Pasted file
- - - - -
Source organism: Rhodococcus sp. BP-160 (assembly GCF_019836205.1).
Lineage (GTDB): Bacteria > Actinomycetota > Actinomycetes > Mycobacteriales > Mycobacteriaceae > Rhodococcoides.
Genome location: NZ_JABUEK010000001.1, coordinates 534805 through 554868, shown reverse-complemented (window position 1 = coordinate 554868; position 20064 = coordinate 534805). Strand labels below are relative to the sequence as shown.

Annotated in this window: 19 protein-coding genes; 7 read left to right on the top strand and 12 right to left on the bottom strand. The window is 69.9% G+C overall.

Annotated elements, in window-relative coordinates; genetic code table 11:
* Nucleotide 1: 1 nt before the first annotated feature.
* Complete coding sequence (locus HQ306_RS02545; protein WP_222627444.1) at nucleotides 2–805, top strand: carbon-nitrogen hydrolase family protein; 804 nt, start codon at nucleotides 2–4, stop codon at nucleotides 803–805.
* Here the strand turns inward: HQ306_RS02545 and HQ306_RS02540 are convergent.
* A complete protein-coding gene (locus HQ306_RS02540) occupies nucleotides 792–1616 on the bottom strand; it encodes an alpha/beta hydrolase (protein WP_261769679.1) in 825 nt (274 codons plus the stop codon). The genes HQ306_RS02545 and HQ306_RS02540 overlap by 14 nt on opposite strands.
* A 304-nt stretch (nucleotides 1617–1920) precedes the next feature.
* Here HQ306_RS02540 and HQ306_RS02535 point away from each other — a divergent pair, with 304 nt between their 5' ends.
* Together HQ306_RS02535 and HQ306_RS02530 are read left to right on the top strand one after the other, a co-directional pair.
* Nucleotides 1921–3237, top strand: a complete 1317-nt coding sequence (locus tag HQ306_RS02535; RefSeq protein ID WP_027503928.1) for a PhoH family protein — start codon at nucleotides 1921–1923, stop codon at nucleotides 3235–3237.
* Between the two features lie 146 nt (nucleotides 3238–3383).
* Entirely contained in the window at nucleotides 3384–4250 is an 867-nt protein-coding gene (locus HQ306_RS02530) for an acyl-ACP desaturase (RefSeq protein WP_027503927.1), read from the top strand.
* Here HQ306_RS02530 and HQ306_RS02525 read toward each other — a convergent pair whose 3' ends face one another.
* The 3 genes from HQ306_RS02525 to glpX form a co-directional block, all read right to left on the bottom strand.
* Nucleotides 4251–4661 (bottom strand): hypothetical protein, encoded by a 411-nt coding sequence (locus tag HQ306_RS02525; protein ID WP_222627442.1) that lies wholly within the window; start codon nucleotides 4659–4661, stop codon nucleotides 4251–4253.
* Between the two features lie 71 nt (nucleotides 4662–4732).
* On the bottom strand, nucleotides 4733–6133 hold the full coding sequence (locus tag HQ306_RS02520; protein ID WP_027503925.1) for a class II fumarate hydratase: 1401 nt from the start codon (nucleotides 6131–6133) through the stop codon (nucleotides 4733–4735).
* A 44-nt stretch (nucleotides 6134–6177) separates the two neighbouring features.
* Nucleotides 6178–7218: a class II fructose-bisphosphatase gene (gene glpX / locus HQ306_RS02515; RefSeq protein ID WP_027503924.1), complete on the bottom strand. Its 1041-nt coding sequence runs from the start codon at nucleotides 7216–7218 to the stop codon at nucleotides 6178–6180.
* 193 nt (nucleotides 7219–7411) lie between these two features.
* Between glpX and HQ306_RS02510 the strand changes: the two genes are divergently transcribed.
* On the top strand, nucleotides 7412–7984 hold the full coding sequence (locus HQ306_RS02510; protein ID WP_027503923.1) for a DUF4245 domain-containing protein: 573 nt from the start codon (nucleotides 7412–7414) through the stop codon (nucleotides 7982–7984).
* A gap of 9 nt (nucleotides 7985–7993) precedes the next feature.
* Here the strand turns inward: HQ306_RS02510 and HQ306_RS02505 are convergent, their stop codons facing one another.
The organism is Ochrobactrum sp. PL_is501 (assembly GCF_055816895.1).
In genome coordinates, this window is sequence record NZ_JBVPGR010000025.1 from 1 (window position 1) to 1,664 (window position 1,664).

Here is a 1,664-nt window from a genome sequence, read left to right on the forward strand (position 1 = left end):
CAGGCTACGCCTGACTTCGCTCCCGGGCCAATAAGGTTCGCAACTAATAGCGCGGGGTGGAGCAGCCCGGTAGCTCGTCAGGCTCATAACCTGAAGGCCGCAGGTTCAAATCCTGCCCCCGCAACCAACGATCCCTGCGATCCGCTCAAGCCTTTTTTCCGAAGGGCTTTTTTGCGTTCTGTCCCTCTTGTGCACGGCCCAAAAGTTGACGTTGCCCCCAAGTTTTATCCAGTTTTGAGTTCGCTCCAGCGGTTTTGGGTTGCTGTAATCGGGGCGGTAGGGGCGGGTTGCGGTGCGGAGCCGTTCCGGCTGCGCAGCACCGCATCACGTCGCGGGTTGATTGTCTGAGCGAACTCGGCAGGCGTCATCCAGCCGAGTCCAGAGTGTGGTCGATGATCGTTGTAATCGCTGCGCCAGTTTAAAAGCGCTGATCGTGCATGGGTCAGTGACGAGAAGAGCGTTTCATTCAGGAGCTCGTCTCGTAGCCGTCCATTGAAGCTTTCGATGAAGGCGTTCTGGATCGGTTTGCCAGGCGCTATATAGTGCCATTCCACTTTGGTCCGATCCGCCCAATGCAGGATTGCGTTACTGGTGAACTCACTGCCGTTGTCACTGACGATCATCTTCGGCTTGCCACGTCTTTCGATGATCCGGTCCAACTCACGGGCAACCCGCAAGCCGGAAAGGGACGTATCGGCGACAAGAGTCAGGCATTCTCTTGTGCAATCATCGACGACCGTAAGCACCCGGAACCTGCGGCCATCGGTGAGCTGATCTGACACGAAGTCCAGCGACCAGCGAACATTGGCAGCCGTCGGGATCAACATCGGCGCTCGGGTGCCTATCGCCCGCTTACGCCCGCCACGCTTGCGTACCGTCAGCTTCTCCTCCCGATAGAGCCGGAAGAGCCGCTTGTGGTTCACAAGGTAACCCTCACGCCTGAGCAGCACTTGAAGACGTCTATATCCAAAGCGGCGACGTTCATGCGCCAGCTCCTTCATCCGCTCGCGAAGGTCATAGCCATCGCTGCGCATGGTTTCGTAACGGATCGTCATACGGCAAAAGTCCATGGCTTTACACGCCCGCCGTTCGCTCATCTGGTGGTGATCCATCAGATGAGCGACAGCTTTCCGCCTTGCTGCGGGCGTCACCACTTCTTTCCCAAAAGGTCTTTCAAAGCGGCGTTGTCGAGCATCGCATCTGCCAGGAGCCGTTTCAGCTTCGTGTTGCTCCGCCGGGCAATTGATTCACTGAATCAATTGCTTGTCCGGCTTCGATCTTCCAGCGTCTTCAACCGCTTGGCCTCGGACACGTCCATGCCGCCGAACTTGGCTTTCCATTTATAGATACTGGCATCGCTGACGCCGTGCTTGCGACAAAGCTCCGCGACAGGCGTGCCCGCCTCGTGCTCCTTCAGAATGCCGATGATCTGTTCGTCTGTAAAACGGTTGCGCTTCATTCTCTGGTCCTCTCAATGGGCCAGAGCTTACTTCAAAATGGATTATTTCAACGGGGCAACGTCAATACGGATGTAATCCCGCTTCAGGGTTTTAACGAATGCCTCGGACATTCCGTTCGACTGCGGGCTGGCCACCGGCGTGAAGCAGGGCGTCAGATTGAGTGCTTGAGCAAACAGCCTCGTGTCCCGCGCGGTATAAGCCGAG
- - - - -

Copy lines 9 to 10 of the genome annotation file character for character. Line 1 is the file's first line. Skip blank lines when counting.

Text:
* A complete protein-coding gene (locus HQ306_RS02540) occupies nucleotides 792–1616 on the bottom strand; it encodes an alpha/beta hydrolase (protein WP_261769679.1) in 825 nt (274 codons plus the stop codon). The genes HQ306_RS02545 and HQ306_RS02540 overlap by 14 nt on opposite strands.
* A 304-nt stretch (nucleotides 1617–1920) precedes the next feature.